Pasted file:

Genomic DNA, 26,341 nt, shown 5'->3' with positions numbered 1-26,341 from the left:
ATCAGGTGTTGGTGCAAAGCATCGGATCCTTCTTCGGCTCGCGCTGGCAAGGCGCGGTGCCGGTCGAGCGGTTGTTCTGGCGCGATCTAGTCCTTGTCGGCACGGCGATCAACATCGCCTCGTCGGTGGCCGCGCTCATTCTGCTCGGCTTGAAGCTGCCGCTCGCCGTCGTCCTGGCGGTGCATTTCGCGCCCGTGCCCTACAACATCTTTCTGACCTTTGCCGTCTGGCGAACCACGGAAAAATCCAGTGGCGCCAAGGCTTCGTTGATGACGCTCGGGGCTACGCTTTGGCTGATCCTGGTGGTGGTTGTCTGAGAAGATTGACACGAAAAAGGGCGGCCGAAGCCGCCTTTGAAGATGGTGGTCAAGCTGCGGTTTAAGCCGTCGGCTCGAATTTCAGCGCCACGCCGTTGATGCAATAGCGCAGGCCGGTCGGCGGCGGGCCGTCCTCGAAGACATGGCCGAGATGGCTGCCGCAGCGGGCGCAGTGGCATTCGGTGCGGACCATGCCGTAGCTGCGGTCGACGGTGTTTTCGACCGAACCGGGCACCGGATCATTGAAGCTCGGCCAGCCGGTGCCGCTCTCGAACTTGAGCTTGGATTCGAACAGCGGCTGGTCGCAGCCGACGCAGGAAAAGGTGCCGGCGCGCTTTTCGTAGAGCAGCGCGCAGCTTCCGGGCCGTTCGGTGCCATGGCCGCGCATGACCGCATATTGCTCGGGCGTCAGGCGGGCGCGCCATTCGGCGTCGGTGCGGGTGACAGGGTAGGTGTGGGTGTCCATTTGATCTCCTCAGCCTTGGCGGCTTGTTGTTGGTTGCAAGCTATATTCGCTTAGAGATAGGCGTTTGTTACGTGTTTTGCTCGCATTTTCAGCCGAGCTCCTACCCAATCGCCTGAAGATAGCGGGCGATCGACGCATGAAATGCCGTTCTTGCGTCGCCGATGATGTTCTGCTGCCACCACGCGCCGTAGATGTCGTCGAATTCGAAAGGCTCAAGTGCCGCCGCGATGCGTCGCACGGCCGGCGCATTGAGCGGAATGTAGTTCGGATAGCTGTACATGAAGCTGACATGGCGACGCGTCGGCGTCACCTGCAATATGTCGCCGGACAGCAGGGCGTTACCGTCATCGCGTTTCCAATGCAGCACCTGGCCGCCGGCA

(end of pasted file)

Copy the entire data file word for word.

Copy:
Genomic DNA, 26,341 nt, shown 5'->3' with positions numbered 1-26,341 from the left:
ATCAGGTGTTGGTGCAAAGCATCGGATCCTTCTTCGGCTCGCGCTGGCAAGGCGCGGTGCCGGTCGAGCGGTTGTTCTGGCGCGATCTAGTCCTTGTCGGCACGGCGATCAACATCGCCTCGTCGGTGGCCGCGCTCATTCTGCTCGGCTTGAAGCTGCCGCTCGCCGTCGTCCTGGCGGTGCATTTCGCGCCCGTGCCCTACAACATCTTTCTGACCTTTGCCGTCTGGCGAACCACGGAAAAATCCAGTGGCGCCAAGGCTTCGTTGATGACGCTCGGGGCTACGCTTTGGCTGATCCTGGTGGTGGTTGTCTGAGAAGATTGACACGAAAAAGGGCGGCCGAAGCCGCCTTTGAAGATGGTGGTCAAGCTGCGGTTTAAGCCGTCGGCTCGAATTTCAGCGCCACGCCGTTGATGCAATAGCGCAGGCCGGTCGGCGGCGGGCCGTCCTCGAAGACATGGCCGAGATGGCTGCCGCAGCGGGCGCAGTGGCATTCGGTGCGGACCATGCCGTAGCTGCGGTCGACGGTGTTTTCGACCGAACCGGGCACCGGATCATTGAAGCTCGGCCAGCCGGTGCCGCTCTCGAACTTGAGCTTGGATTCGAACAGCGGCTGGTCGCAGCCGACGCAGGAAAAGGTGCCGGCGCGCTTTTCGTAGAGCAGCGCGCAGCTTCCGGGCCGTTCGGTGCCATGGCCGCGCATGACCGCATATTGCTCGGGCGTCAGGCGGGCGCGCCATTCGGCGTCGGTGCGGGTGACAGGGTAGGTGTGGGTGTCCATTTGATCTCCTCAGCCTTGGCGGCTTGTTGTTGGTTGCAAGCTATATTCGCTTAGAGATAGGCGTTTGTTACGTGTTTTGCTCGCATTTTCAGCCGAGCTCCTACCCAATCGCCTGAAGATAGCGGGCGATCGACGCATGAAATGCCGTTCTTGCGTCGCCGATGATGTTCTGCTGCCACCACGCGCCGTAGATGTCGTCGAATTCGAAAGGCTCAAGTGCCGCCGCGATGCGTCGCACGGCCGGCGCATTGAGCGGAATGTAGTTCGGATAGCTGTACATGAAGCTGACATGGCGACGCGTCGGCGTCACCTGCAATATGTCGCCGGACAGCAGGGCGTTACCGTCATCGCGTTTCCAATGCAGCACCTGGCCGCCGGCA